Will Netflix Do to Film What It Did to TV?

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Netflix (NASDAQ: NFLX) provided a rare glimpse at the popularity of one of its originals last week when it announced over 45 million accounts streamed Bird Box, a new original film starring Sandra Bullock. The company says that's a record for the first seven days after the release of an original film. Fully one in three Netflix subscribers watched at least 70% of the film.

To date, most of Netflix's success with original content has been in TV series. And its originals have created a challenging environment for traditional television companies -- both distributors and content creators. Distributors are seeing an increase in cord-cutting because consumers can get all the content they want from Netflix and other streaming platforms. Meanwhile, Netflix's shift to originals is decreasing the value it puts on a lot of licensed content from traditional media companies.

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But the success of films like Bird Box brings up the question whether Netflix can do the same to the film industry as it did to the television industry.

Does (screen) size matter?

There's only one world where the size of the screen matters: the world the Academy of Motion Picture Arts and Sciences operates in. In order to make films eligible for an Oscar (or other awards) they must meet certain theatrical screening requirements. Indeed, that might be the only thing that ensures Netflix continues to play nice with theater owners.

Most consumers don't care whether they see a film in theaters or at home. They just want an entertaining experience.

What's more, they want value for their dollar. We saw theater ticket subscription services become a huge hit in 2018 because they provided excellent value. (Sometimes that value was too good to last.) There's a clear demand for more film content if consumers can have access to it at a reasonable price.

Netflix prizes itself on the value it provides its subscribers. Management ascribes to the strategy of providing more value than the price of its service, and raising prices after it's earned the right to do so. If consumers want to watch films, Netflix can create films and provide compelling value for its subscribers.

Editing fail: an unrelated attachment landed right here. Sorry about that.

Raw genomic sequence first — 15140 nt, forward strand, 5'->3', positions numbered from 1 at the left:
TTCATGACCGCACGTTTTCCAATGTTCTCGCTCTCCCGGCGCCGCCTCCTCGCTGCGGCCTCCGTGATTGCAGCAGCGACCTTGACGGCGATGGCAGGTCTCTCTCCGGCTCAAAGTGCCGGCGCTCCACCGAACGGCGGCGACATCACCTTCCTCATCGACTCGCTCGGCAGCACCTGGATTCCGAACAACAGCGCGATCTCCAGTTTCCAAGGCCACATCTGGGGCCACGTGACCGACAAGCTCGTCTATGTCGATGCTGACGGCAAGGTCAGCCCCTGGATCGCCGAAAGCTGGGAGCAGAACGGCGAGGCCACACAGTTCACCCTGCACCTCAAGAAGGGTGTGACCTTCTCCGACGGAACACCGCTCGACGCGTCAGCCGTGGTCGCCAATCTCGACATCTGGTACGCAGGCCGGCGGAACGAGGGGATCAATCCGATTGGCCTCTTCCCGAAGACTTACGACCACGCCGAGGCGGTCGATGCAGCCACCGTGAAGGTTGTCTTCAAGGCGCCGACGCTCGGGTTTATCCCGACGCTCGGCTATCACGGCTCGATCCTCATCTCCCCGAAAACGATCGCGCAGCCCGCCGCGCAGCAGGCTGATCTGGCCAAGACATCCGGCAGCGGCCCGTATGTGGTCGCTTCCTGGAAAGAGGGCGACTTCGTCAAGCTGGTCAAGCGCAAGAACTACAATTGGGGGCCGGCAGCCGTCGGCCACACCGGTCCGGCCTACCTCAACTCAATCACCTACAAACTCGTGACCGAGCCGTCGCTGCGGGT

Netflix can do it better than theaters and film studios

Netflix has some big advantages over theaters and film studios.

First and foremost, the company's 135 million global subscribers give it unparalleled reach. If a creator or actor wants their film seen by millions, Netflix is the best thing going. While talent may have complained about Netflix not doing enough traditional promotion (billboards, theatrical trailers, television commercials, etc.), the results speak for themselves. Forty-five million-plus Netflix viewers don't translate into box office sales, but it's still compelling to creators that just want their work to be seen and appreciated.

Netflix is able to make the most of its reach thanks to its valuable real estate -- the top of its home screen -- as well as its viewer data. The combination means the company is able to put the right piece of content in front of the right person at the right time in order to maximize engagement.

Having one of the best marketing platforms available at no cost allows Netflix to spend more on content and less on marketing than other film studios, former Amazon Studios Head of Strategy Matthew Ball recently pointed out. So Netflix can make more content with less risk, which is an attractive environment for creators.

The model is so compelling that Disney (NYSE: DIS), which consistently produces box-office smashes, is keeping some of its films exclusive to its forthcoming Disney+ streaming service. The live-action Lady and the Tramp will be a Disney+ exclusive.

Disney sees the risk Netflix presents, and it's smartly getting on board with the latest form of distribution. Companies that can't or choose not to adapt will see considerable challenges reaching an audience as Netflix continues to attract more talent, produce more original films, and reach hundreds of millions of households around the world.

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Adam Levy has no position in any of the stocks mentioned. The Motley Fool owns shares of and recommends Netflix and Walt Disney. The Motley Fool has a disclosure policy.